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Banking in India - Part 1

Bankers Corner

Banking in India

  • The earliest evidence of Banking in India is found in Vedic texts where the concept of “usury” is mentioned. Usury is defined as the practice of making unethical or Immoral monetary loans that unfairly enrich the lender. Originally, usury meant interest of any kind. A loan may be considered usurious because of excessive or abusive interest rates or other factors.
  • The Modern banking system has its origin in the Western world to which India was introduced by the British rulers, way back in the 17th century.
  • The first bank in India was ‘Bank of Hindustan” started in 1770 and liquidated in 1829 – 32. First successful bank in India was the bank of Calcutta set up on 2 January 1806, mainly to fund General Wellesley’s wars against Tipu Sultan and the Marathas. It was renamed as Bank Of Bengal on 2 January 1809.
  • The bank of Bengal and two other presidencies banks the Bank of Bombay and the Bank of Madras amalgamated on 27 Jan 1921 and the reorganized banking entity assumed the name “Imperial Bank of India”
  • The Reserve Bank of India, which is the central banking Organisation of India, in the year 1955, acquired a controlling interest in the Imperial Bank of India and the Imperial Bank of India was renamed on 30 April 1955 as the State Bank of India followed by the formation of its 07 associates in 1959.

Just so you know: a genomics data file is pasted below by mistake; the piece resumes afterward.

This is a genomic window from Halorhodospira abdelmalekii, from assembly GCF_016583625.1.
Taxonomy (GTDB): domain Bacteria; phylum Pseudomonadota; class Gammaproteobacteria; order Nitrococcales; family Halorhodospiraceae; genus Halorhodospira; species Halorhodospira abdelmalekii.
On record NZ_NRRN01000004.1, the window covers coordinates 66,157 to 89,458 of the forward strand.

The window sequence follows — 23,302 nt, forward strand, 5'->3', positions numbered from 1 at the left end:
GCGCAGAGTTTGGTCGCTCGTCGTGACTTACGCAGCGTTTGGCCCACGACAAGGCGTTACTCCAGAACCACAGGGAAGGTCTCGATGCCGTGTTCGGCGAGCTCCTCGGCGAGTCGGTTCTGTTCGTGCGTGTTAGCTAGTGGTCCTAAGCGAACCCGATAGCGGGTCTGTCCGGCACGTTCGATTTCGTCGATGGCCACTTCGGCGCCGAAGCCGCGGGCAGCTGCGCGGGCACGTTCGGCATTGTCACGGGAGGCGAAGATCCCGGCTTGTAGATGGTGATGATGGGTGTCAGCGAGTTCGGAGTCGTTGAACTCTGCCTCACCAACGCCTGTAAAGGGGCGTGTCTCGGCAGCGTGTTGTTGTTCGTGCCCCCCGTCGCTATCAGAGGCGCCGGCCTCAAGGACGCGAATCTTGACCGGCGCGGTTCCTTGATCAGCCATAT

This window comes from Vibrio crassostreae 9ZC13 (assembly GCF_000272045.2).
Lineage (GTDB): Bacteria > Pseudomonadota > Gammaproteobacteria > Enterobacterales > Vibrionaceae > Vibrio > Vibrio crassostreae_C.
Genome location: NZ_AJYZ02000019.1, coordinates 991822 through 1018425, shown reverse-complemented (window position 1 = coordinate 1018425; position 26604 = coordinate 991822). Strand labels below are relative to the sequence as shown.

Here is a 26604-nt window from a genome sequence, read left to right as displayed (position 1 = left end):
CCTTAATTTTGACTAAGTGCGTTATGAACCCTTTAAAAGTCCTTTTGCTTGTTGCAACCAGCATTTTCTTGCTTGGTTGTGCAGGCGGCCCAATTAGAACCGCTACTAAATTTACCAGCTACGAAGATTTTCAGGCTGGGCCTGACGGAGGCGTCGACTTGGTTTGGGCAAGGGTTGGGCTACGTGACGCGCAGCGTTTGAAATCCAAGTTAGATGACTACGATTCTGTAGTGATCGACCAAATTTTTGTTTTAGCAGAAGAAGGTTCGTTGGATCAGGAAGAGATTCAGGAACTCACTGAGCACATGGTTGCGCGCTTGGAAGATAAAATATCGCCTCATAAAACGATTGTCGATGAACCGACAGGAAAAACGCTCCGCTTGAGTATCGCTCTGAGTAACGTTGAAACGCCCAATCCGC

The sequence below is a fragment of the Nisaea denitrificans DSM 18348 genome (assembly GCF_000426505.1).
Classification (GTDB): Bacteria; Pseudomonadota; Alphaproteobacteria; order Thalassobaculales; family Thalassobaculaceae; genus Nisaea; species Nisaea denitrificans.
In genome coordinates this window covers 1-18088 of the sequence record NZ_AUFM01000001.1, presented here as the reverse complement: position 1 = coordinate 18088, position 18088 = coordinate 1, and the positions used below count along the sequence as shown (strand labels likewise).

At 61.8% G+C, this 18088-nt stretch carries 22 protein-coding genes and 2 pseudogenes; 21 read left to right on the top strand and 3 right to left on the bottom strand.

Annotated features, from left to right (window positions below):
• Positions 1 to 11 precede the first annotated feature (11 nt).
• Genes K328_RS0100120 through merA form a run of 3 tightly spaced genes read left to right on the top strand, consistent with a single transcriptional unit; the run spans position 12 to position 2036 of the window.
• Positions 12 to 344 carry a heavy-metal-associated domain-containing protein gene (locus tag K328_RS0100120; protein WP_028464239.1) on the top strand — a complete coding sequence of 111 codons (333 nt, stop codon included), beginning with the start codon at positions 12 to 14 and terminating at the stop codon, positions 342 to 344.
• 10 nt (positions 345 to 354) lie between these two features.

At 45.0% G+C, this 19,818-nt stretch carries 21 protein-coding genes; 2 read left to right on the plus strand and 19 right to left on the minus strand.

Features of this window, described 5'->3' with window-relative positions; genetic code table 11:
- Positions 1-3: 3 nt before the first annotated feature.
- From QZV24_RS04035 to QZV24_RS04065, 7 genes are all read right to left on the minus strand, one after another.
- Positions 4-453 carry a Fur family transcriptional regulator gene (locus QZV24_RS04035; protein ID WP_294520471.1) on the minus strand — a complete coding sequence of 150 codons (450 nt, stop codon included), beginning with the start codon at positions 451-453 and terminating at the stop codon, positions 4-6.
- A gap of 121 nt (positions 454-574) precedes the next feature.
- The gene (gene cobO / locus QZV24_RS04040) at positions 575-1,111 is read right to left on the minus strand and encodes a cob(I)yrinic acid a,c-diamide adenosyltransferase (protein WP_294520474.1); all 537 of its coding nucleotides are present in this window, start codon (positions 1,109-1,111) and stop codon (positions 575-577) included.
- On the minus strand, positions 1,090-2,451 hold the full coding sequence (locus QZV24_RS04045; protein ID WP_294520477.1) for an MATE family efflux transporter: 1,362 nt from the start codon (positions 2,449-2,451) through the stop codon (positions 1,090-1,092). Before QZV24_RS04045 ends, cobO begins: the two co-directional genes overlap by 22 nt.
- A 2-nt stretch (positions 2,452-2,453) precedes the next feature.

• Oudh commercial bank was established in 1881 in Faizabad. It was the first commercial bank in India having limited liability and an entirely Indian board of directors.
  • The two important steps taken after Independence in 1949 which changed the complete picture of Banking sector of India are:-
    1. Nationalisation of Reserve Bank of India with effect from 1st Jan 1949 on the basis of RBI Act, 1948.
    2. Enactment of Banking Regulation Act, 1949 which empowered RBI to regulate banking sector in the country.
  • The Punjab National Bank, established in Lahore in 1895, has survived to the present and is now one of the largest banks in India.
  • The step toward social banking was taken with the nationalization of 14 commercial banks were nationalised on August 15, 1980.


  • In general, bank refers to a financial institution where we deposit our savings, withdraw our money in case of emergency and take loans. But a bank can be better defined by the various functions performed by it.
  • Definition of a bank given by the Banking Regulation Act, 1949. Sec 5(b) of the Banking Regulation Act, 1949 defines banking as “Accepting for the purpose of lending or investment of deposits of money from the public, repayable on demand or otherwise and withdrawable by cheques, drafts, orders or otherwise”.
  • From this definition it is clear that a bank accepts deposits from the public and its main purpose is to invest this money in profitable avenues. The banker is under obligation to repay the money to the depositor as and when demanded by the depositor. The depositor can withdraw his money through cheques, drafts etc.

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